Friends, staff key to success
Waimea College dux Annelise Brown will miss her friends, teachers and Nelson's warm weather when she goes to Otago University next year to study health science.
Annelise, 18, received the ASB Award for Dux at the college's senior prizegiving yesterday, attended by senior students, staff and parents.
After the prizegiving, Annelise acknowledged the role of her friends and teachers at Waimea College in her academic success.
"It's a great school. I've made so many good friends and had so much good support from the staff.
"I'm excited about studying at Otago next year but I'll also miss this school and the warm weather.
"It's going to be a bit scary leaving home."
Annelise said she planned to study health science next year and hoped to get good enough marks to be accepted for medical school.
Michelle Westley was named Proxime Accessit, or second to the dux, while Casey Gousmett and James Vanner received the Principal's Award for Academic Excellence.
The General Excellence Award for Boys was won by Simon Parkes and the General Excellence Award for Girls was won by Helena Roughton.
Guest speaker Canterbury University Professor Jason Tylianakis presented all the major academic awards.
Principal Larry Ching said he invited Prof Tylianakis to be guest speaker to emphasise the importance of academic achievement.
Mr Ching said he was impressed with the high quality of the academic achievements of the students this year and Annelise's grades were outstanding.
Senior students given the message
Guest speaker at Waimea College's senior prizegiving, Canterbury University professor Jason Tylianakis, had three key messages for senior students.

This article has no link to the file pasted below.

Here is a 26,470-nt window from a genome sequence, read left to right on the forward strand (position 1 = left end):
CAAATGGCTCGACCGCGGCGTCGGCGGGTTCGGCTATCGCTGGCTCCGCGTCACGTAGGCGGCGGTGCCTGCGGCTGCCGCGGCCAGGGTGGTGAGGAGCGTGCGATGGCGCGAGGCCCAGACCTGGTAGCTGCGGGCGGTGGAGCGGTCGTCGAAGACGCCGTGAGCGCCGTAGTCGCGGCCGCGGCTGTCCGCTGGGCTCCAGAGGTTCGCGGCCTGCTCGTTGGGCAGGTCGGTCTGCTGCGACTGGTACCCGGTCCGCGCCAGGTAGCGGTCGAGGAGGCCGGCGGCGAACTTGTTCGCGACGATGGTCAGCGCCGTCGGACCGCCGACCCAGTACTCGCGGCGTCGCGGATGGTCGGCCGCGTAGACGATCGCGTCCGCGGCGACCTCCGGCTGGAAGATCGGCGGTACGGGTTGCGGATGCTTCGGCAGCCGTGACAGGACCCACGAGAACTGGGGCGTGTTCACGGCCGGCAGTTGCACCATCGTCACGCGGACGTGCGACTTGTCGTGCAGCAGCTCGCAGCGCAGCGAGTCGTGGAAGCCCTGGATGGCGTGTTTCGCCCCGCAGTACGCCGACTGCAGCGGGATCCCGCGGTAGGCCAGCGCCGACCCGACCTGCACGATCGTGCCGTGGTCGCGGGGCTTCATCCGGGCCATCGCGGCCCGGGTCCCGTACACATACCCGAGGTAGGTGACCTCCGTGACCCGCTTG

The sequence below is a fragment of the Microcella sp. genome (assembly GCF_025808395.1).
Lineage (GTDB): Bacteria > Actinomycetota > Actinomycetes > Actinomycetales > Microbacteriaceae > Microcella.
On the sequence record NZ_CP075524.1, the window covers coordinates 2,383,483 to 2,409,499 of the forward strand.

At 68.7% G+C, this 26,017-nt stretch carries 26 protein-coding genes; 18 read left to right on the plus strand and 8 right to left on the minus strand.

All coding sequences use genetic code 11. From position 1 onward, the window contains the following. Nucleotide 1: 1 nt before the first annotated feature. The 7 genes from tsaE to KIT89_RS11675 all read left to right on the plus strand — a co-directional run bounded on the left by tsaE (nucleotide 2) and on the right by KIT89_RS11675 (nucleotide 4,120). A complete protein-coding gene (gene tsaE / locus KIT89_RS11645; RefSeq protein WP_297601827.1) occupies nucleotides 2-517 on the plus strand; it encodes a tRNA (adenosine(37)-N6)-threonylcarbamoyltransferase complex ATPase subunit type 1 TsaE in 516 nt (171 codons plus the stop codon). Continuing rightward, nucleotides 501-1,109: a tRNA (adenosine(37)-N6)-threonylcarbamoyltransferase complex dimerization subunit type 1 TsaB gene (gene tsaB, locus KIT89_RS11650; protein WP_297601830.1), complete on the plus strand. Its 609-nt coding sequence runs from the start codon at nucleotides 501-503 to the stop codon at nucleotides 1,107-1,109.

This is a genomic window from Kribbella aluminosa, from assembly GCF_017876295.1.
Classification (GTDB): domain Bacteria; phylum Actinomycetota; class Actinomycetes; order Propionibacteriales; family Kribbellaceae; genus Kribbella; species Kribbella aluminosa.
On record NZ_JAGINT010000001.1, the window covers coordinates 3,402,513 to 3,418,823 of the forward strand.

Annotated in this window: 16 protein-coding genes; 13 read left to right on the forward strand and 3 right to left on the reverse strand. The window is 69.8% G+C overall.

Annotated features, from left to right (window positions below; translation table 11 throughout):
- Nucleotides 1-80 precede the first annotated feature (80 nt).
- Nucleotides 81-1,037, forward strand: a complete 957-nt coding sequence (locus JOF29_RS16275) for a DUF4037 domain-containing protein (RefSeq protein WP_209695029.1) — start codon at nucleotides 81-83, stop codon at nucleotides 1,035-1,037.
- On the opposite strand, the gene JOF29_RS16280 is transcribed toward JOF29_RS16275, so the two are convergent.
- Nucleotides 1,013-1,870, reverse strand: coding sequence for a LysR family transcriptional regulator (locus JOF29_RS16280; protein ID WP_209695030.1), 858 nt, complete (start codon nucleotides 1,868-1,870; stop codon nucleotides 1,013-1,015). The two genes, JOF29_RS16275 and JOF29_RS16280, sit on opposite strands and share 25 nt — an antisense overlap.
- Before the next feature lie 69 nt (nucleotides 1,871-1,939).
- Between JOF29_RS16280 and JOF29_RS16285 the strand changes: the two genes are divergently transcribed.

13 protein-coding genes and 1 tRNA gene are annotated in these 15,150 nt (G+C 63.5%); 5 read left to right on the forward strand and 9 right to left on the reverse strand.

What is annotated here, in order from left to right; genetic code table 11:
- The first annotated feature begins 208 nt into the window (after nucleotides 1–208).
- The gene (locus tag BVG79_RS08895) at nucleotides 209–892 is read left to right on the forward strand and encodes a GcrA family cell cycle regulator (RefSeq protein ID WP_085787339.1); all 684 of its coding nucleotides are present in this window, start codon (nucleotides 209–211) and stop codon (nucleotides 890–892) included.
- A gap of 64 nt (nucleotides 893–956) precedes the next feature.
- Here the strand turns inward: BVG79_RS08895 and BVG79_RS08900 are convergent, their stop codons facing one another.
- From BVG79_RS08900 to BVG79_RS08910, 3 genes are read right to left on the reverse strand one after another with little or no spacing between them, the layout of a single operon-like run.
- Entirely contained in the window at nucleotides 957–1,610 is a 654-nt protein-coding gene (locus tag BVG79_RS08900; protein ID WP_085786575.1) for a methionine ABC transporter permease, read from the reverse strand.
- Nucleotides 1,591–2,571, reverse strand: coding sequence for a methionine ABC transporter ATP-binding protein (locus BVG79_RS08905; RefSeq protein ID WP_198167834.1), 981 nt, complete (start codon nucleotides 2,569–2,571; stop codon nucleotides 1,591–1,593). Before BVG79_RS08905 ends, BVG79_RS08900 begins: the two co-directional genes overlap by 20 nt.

Prof Tylianakis, who has a doctorate in terrestrial ecology and is the youngest appointed professor at Canterbury University, encouraged students to set their own goals, appreciate the value of education and work hard to achieve their goals.
"Don't let other people set your limits," he said. "Decide what you want to do and go after it."
He illustrated the value of education by saying it not only opened doors to employment opportunities, it also paid off financially.
He said tertiary graduates earned $14,000 more a year on average than people who didn't complete tertiary studies. But Prof Tylianakis said the bottom line was hard work.
"Don't follow the path of least resistance. Decide what you really want and spend all of your time and effort to achieve that goal."
Prof Tylianakis also acknowledged that parents and teachers played a key role in students' academic success.
He asked the students to give their teachers and parents a round of applause to show their appreciation.
- © Fairfax NZ News
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